Warner Bros. has given new studio Player First Games some of its most popular characters to take a place in the Smash Bros.-dominated IP-crossover-fighter genre. The multiverse succeeds where others have failed, but there is still something to grow.
Although LeBron James gives thanks for his starring role in the roster Space Jam: A New Legacy, the WB roster in MultiVersus doesn’t sound as icky as that movie’s roster. Each character is treated with respect, creating a world where you ultimately don’t keep track of the fact that Arya Stark game of Thrones Bugs is stabbing the bunny.
Tight, smash-like controls cleverly communicate the mighty and heavy Iron Giant as well as the fast and silly Finn adventure Time, Just when I thought I had found my main, I introduced another character and was always amazed at how unique and interesting they were to learn.
While 1v1 and 4-player free-for-all are included, everything is built around 2v2 gameplay. Character classes show traits at a glance and indicate how the team can gel. For example, Velma can hang back and cover with projectiles and buffs/debuffs, while Superman charges everyone to pound. You can add characters that add strength and cover weaknesses, or just go all-in with two Rushdown characters; All options are practical in the right hands.
The perks system plays directly into this. Character leveling unlocks increased speed, dodging, jumps, and more. It’s smart to match perks with your partner’s for a stacking bonus. For example, Superman and Velma both have ice attacks, so you can combo that up to increase the sparring. Unique signature benefits also play into character strengths. Even at this early stage, the team/perk combos are staggering and keep me using it constantly.
Despite the strength of the existing basic modes, the lack of diversity needs to be addressed (and apparently will soon be with an arcade and ranked mode). A limited number of maps cover the standard size and layout requirements, but none of them make for a good Smash Bros. Doesn’t match the level of creativity and detail. It’s nice to ward off enemies from the Batmobile in the Batcave, but stages like a normal, empty coliseum and stock meadows with waterfalls made me want more.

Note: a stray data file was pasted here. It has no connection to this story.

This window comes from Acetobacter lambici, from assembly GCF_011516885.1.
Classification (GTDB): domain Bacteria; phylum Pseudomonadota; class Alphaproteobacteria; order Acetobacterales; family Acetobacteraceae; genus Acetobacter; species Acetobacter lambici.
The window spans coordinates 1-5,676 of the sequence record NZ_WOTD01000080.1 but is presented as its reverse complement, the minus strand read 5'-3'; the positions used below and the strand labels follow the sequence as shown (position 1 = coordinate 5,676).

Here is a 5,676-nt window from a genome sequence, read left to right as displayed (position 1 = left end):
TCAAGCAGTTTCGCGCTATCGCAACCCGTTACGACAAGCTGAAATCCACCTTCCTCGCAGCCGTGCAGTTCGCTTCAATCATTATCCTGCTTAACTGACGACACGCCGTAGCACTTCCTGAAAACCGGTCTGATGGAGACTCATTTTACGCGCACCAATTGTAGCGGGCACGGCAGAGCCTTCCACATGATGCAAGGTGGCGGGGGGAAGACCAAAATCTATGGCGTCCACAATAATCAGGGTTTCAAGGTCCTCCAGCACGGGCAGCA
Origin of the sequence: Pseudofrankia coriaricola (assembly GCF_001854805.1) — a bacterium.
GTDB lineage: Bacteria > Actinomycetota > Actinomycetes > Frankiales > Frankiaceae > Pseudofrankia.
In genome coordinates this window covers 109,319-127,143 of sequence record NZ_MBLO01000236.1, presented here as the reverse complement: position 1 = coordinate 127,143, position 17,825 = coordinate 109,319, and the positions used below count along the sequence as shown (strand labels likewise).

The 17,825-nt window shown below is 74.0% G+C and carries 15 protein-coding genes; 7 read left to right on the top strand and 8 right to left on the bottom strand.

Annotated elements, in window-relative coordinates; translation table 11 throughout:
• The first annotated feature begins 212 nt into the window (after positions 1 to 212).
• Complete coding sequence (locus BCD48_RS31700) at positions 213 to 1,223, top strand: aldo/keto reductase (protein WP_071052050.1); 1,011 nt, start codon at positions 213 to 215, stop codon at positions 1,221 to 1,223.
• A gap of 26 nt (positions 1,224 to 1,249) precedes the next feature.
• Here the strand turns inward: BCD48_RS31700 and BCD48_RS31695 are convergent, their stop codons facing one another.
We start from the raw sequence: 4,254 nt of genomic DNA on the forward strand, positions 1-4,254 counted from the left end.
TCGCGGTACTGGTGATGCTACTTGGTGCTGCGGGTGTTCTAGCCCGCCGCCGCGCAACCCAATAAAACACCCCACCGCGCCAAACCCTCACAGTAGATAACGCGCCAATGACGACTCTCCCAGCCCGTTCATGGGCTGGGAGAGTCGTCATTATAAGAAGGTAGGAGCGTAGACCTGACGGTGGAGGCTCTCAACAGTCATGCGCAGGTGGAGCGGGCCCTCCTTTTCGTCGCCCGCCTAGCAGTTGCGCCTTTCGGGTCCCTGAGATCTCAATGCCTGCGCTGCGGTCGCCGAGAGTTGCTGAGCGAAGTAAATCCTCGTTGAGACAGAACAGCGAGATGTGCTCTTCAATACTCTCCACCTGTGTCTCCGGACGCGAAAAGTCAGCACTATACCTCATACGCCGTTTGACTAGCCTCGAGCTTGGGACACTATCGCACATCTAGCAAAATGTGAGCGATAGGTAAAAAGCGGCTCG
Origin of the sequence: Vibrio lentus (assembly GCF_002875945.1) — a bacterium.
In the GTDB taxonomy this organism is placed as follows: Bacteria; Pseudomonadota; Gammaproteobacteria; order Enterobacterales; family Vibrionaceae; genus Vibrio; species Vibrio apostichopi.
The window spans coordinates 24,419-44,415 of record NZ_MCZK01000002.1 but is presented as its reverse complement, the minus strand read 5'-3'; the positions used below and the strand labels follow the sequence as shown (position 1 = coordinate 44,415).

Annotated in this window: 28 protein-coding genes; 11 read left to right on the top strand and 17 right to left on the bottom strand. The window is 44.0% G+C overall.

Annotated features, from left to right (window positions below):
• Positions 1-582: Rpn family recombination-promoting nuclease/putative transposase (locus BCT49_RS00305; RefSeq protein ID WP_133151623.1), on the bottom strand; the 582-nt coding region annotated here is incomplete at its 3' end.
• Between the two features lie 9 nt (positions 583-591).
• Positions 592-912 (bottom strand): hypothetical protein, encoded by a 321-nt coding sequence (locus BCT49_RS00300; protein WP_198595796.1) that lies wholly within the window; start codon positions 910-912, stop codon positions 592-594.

Online play is great thanks to the rollback netcode and a huge cross-platform player base. I never had to wait for matches or struggle with lag. Raindog – a new character created for the game – went invisible a couple of times, but that’s about the extent of my technical problems.
Multiverse is free-to-play on almost every console and PC, making it easy to access. However, it also triggers micro-transactional concerns. Thankfully, the fair economy offers a lot for players who don’t want to pay. Wonder Woman is free with a rotating roster of four characters. The initial influx of gold pays off for another character, so you can set up 6 of the 17 in the roster in short order. The rest of the grind is very slow, but not too hard. And all characters are playable in a practice area. Paid content is mostly limited to the premium tier of cosmetics, instant character unlocks, and Battle Passes.
The current free and paid mini battle passes and daily quests kept me busy throughout my time with the Multiverse. While I enjoyed unlocking content, the need to grind out repetitive bot matches to hit certain numbers in a reasonable amount of time can be a slog. Accomplished seasonal goals angrily weren’t clear to me so I had to dig into menus and retrace a page of grayed-out items to constantly check my progress.
Living Games has the potential to go in disappointing directions, but the multiverse has a strong foundation. If it can meaningfully roll out the material and smooth out its rough edges, it could become a new crossover obsession for years to come.